An Unsettled Kingdom (History in a Nutshell No.9)
In the year 975 AD, Edward, son of King Edgar, became King of Mercia, and hence was the principle ruler of the country at that time. But intrigue and conspiracy rose its ugly head in England once more amongst the ruling classes, and Edward was brutally murdered at the command of his stepmother Elfrida.
Elfrida had been the second wife of King Edgar, Edward's father, and wanted her own son Ethelred on the throne. Edward was visiting the Royal Court at Corfe in Dorset in the year 978, and when he was alone having just dismounted from his horse, he was stabbed repeatedly by Elfrida's noblemen. He managed to mount his horse and ride away, but he died on horseback, being dragged in the stirrups as the horse galloped away. Thereafter, Edward was named Edward the Martyr.
Ethelred the Unready
In King Ethelred we have some interesting spiritual insights from no less than the Archbishop of Canterbury, St. Dunstan himself; having baptized Ethelred as an infant, Dunstan had predicted that the baby would not come to much at all. We do not know why Dunstan felt this way towards a child, but it is possible that he could read character in some way, or even had some extrasensory input that revealed the future to him. As it turned out, he was right.
Ethelred, aged just 11 years old, was crowned king in 979. St. Dunstan, the religious leader and seer, had no other choice but to crown Ethelred as he was the sole heir to the throne of England. Yet when Dunstan placed the crown on Ethelred's head he told him that the sin of his murderous mother Elfrida would be visited upon Ethelred and all England. It was a dire prophecy which did indeed come to pass.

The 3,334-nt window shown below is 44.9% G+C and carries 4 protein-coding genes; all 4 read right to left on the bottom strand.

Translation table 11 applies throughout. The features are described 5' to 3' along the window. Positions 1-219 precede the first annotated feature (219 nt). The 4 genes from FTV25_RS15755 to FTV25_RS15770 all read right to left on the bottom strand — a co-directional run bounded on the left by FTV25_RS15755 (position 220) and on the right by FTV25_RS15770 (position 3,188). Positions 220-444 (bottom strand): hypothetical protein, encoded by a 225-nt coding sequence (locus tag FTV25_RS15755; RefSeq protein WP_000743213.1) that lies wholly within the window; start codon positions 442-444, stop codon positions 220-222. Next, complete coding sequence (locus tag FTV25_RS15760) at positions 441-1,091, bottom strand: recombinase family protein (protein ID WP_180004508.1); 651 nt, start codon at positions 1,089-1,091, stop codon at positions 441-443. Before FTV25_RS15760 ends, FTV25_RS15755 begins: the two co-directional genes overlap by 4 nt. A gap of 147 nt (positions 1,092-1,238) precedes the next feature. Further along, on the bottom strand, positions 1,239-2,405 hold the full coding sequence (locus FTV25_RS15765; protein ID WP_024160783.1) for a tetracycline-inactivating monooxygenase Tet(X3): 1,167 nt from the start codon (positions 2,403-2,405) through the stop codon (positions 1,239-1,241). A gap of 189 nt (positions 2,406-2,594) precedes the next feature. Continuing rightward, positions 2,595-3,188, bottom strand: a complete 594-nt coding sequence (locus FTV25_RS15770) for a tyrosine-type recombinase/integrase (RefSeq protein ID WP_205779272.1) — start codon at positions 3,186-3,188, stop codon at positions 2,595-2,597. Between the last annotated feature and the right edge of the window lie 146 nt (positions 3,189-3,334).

Ethelred was named the Unready it seems largely because he did not receive good counsel, and no doubt also because he was not prepared for true kingship. Because of his mother's murderous actions he was mistrusted by the court and was largely considered to be no more than a usurper of the crown. However, Dunstan's denouncing of the king does not imply that the boy was involved in the murder plot of his brother, and historically it is implied that Ethelred had affection for Edward, so the blame must be laid at Elfrida's feet.
New Danish Attacks
In the year 980 it appeared that Dunstan's dire prophecy was coming true, as fresh assaults from the Danes once more landed on England's shores after a long absence of many years of peace. Chester was raided by the Danes from Ireland and the people of Southampton were massacred and subjected to slavery by the new Viking invaders. Devon and Cornwall were invaded and London was burned. The usual Viking pillaging and plundering went on just as it had in times past in the days of King Alfred, at least one hundred years before. The chief of these new invaders was Sweyne, son of the King of Denmark, who had banished Sweyne from his court.
In the year 985 Ethelred laid siege to Rochester, where the Danes held their fortifications. In this instance it was the Danes who paid Ethelred to withdraw his forces. Despite these new assaults on the country, Dunstan was still opposed to Ethelred rather than uniting with the king in the common cause of fighting against the invaders. Dunstan, soon to die of old age, never forgot that Ethelred's mother had murdered the legitimate King Edward.
The only real defence of the country at this time came surprisingly from East Anglia, under the leadership of Earl Byrhtnoth. The title of Earl is a Danish word, not a Saxon one, and this indicates that Byrhtnoth was of Danish descent from those Danes who had settled in East Anglia when King Alfred ruled the land.
Byrhtnoth fought against the new Viking assault and defended his country as a Briton rather than as a Dane. This lends some evidence that the settled Danes in East Anglia were now assimilated into English culture and religion. It is difficult to say what would have happened had the noble Byrhtnoth lived; unfortunately for England, he was slain at the battle of Maldon in August 991 fighting against the countrymen of his ancestors.